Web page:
By: Jessica Karmasek
A California judge last week reversed an award of more than $400 million to a woman who claims Johnson & Johnson’s talc powder caused her ovarian cancer.
Judge Maren Nelson for the Los Angeles Superior Court issued her ruling late Friday, reversing the $417 million award a jury granted in August.
Specifically, Nelson granted Johnson & Johnson’s motions for judgment notwithstanding the verdict, or JNOV, and the defendant company’s motions for a new trial -- as to both parent company Johnson & Johnson and Johnson & Johnson Consumer Inc., the subsidiary that actually manufactures and markets Johnson’s Baby Powder.
Nelson, in her 51-page order, said she is “of the firm view” that the plaintiff’s expert on specific causation “ruling out” of age and ovulatory cycles “amounted to no more than speculation.”
“Her testimony that it was ‘probable’ the cause of the cancer was unknown, but then putting a ‘less than 50 percent chance’ on same (with no reasoning) likewise amounted to mere speculation,” the judge wrote.
“Those facts show that the expert did not properly employ the methodology she espoused and independent of the fact that there was no evidence of substance to rule talc ‘in,’ persuade the Court that JNOV must be granted to JCCI and Johnson & Johnson on the basis that no specific causation was shown.”
Nelson said in her order that “insufficient” evidence on both sides and various errors led to an award of “excessive” damages. She also noted there was some jury misconduct during the trial.
Johnson & Johnson, headquartered in New Jersey, said it was pleased with the judge’s ruling.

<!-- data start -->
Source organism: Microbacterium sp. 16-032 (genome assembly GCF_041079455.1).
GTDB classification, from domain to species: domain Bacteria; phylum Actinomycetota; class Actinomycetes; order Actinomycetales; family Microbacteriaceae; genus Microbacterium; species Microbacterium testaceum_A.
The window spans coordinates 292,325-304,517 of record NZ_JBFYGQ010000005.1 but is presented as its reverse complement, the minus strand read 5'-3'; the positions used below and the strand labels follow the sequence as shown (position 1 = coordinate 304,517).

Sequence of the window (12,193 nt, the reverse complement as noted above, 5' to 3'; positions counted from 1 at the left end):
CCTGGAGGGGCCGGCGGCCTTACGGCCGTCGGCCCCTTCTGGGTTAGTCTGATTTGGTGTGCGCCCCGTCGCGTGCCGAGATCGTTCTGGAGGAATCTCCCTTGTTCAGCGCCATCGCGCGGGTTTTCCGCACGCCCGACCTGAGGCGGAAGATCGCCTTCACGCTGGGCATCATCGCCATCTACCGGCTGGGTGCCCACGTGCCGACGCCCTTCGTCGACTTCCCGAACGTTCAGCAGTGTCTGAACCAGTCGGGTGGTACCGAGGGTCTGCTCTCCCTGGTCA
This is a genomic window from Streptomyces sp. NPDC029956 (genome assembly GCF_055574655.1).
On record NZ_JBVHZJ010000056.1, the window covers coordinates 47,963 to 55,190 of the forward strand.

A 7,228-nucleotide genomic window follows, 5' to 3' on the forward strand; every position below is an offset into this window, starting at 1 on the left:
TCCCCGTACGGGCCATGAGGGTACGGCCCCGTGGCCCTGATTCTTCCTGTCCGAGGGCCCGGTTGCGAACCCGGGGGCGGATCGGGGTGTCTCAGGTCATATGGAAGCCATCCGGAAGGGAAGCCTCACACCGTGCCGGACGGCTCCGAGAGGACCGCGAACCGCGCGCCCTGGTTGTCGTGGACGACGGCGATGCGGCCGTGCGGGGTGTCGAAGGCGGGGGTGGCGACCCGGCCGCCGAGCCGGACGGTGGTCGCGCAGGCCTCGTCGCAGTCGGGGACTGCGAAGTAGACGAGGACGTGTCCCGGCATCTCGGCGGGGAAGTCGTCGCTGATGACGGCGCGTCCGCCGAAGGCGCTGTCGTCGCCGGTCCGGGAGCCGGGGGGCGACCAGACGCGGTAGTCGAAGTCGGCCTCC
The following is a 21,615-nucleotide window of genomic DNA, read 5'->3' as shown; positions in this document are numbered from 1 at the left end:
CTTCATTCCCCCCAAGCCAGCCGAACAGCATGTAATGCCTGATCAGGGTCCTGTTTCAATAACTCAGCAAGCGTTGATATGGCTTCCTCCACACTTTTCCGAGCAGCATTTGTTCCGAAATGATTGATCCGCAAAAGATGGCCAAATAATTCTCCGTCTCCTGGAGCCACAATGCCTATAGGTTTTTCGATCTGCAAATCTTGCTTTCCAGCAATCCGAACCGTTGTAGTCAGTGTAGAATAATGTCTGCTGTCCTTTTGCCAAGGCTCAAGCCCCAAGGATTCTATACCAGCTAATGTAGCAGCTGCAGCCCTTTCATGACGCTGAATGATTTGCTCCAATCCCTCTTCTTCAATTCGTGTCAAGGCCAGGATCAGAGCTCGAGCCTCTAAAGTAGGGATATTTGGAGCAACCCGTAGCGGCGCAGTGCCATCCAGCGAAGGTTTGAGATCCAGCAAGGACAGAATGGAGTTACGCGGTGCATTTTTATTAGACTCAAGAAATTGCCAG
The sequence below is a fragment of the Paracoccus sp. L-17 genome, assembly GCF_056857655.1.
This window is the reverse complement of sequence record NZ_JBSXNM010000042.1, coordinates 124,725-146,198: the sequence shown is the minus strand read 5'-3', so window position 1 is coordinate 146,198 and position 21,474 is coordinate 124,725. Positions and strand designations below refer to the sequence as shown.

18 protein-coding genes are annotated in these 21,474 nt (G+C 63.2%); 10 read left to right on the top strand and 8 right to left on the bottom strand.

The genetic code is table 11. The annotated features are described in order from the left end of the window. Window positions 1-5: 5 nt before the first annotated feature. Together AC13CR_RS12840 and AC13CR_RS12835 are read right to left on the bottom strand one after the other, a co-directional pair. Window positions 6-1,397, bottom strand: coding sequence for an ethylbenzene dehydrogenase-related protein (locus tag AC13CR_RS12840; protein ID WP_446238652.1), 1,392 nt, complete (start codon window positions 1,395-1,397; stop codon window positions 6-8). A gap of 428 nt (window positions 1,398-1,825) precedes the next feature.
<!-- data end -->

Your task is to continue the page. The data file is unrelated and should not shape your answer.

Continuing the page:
“Ovarian cancer is a devastating disease -- but it is not caused by the cosmetic-grade talc we have used in Johnson’s Baby Powder for decades,” according to a company statement.
“The science is clear and we will continue to defend the safety of Johnson’s Baby Powder as we prepare for additional trials in the U.S.”
Mark P. Robinson Jr. of Robinson Calcagnie Inc., based in Newport Beach, California, represented the plaintiff, Eva Echeverria.
He said in a statement he would file an appeal immediately.
“We will continue to fight on behalf of all women who have been impacted by this dangerous product,” Robinson said.
The $417 million verdict returned against Johnson & Johnson in August included $70 million in compensatory damages and $347 million in punitive damages.
Echeverria, 63, said she contracted ovarian cancer in 2007 after using the company’s powder for more than 40 years.
The trial -- the first talc bellwether trial in California and the first outside of St. Louis -- began in Los Angeles July 10 and lasted four weeks, culminating in the single largest award to date in a talc lawsuit.
Last year, a Missouri jury found Johnson & Johnson liable for injuries resulting from the use of its talc powder, awarding the family of an Alabama woman $72 million.
Last week, a Missouri appellate court threw out the jury verdict, ruling that the case should not have been tried in St. Louis.
Like Echeverria, Missouri plaintiff Jacqueline Fox used Johnson’s Baby Powder for feminine hygiene for decades. Fox, who was diagnosed with ovarian cancer in 2014, died shortly before the trial began, in October 2015, at age 62.
Echeverria claimed Johnson & Johnson was aware of numerous studies linking talc-based powders with ovarian cancer, but chose not to warn women.
Thousands of similar lawsuits are awaiting trial across the country, including hundreds in California courts.
Johnson & Johnson says science supports the safety of its product.
It points to the National Cancer Institute’s Physician Data Query Editorial Board, which wrote in April: “The weight of evidence does not support an association between perineal talc exposure and an increased risk of ovarian cancer.”